Ambassador Carey Cavanaugh discussed the role of the Minsk Group in the settlement process while voicing his concern that positions have hardened on all sides. Growing tensions have created risks not only of intentional but also accidental conflict, he said. The Ambassador outlined the limits of the Minsk Group’s mandate, underscoring that it is charged with helping the sides find a solution rather than imposing one from the outside. He lamented that the recent meeting between the Armenian and Azerbaijani presidents apparently failed to achieve agreement on certain confidence and security building measures (CSBMs). In order to stem further escalation, he noted the importance of implementing CSBMs and establishing a direct communication channel between the Armenian and Azerbaijani sides. He concluded by calling on the leadership of Armenia and Azerbaijan to demonstrate the political will to work toward a resolution, for instance by preparing their populations for the compromises that will inevitably be required to achieve peace.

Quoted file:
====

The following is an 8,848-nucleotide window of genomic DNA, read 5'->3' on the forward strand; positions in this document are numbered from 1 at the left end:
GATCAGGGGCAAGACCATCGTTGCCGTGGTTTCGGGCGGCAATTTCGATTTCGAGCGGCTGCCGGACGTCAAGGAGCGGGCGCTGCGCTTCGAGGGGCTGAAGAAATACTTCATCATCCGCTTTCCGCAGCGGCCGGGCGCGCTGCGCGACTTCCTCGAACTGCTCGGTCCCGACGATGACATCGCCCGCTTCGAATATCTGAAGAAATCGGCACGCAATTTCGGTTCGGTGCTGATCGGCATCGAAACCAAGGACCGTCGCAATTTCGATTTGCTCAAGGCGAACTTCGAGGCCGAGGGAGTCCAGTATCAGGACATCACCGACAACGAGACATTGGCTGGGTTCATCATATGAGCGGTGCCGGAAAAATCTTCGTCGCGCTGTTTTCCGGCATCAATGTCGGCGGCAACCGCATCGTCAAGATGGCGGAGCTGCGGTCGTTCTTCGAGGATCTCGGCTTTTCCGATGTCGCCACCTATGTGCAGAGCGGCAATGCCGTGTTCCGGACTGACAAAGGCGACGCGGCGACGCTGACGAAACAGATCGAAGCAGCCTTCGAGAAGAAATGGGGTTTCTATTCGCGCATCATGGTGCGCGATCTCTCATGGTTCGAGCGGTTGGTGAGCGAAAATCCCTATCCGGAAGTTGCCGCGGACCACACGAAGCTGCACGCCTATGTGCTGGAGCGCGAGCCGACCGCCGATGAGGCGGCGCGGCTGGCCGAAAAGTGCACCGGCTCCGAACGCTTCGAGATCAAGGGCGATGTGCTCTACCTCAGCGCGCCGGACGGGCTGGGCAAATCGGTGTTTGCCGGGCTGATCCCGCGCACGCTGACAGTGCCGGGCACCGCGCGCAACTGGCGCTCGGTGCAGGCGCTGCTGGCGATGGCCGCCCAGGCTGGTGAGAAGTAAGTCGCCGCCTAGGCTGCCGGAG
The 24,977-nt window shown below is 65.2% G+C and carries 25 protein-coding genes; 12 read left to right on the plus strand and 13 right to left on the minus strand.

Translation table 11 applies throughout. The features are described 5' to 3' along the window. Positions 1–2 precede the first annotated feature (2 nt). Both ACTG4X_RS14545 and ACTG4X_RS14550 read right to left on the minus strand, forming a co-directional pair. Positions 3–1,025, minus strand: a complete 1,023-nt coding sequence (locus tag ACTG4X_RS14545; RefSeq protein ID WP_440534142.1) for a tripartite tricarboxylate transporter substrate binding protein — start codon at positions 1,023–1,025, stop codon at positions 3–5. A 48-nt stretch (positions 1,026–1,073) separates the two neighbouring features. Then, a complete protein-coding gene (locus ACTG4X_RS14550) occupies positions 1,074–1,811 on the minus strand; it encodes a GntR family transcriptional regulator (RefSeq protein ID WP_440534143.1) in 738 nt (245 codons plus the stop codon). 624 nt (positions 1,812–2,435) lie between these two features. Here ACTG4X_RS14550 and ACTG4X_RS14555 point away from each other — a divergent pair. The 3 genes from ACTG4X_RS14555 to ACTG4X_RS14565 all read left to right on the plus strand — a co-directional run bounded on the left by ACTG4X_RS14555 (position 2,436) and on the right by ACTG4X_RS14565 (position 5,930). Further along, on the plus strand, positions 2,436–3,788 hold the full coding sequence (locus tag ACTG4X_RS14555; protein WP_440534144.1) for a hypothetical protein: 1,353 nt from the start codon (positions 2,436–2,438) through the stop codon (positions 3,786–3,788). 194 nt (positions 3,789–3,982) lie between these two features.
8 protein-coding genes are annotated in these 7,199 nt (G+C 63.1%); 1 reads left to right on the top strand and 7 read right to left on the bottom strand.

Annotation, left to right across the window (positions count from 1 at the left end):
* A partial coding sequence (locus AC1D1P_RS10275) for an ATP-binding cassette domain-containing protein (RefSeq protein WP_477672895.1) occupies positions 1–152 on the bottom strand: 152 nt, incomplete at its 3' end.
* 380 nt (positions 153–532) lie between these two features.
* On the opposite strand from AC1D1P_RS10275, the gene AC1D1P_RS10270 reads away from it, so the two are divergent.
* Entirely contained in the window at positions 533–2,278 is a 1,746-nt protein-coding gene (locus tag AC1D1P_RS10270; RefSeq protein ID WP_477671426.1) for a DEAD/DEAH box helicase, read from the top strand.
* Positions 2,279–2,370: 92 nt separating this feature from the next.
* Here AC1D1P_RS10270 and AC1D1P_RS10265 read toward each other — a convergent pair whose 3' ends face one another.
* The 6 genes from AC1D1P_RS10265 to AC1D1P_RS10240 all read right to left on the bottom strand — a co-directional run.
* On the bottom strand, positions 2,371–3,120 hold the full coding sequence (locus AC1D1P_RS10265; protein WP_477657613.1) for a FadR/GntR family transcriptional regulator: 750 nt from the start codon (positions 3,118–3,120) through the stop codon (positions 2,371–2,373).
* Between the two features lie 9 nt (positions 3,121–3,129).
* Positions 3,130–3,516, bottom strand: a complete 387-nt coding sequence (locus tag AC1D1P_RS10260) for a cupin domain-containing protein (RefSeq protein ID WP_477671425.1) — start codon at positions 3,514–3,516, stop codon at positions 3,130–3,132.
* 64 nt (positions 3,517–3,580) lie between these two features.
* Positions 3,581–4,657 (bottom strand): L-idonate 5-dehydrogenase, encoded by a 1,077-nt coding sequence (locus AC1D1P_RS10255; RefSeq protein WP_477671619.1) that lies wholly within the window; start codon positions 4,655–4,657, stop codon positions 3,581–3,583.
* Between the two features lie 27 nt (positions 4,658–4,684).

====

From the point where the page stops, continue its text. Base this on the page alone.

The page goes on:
Ambassador James Warlick asserted that while this was a time of significant danger, peace remains within reach. He urged the Armenian and Azerbaijani presidents to engage together on principles that they know can lead to peace, saying that meetings without progress undermine confidence in negotiation efforts. Citing past negotiations, Ambassador Warlick laid out six elements that will have to be part of any settlement if it is to endure.  The Ambassador concluded by underlining that it is up to the governments of Armenia and Azerbaijan to take the first step toward peace by considering measures, even unilateral ones, that will demonstrate their stated commitment to making progress, reducing tensions, and improving the atmosphere for negotiations. 

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    In July 2017, Belarus hosted the OSCE Parliamentary Assembly (PA) Annual Session.  However, two decades ago, the OSCE PA refused to even recognize the legitimacy of Belarus’ putative elected representatives.  What has changed? Download the full report to learn more.

  • OSCE Parliamentary Delegation to Rabat Examines Morocco’s Strategy to Counter Violent Extremism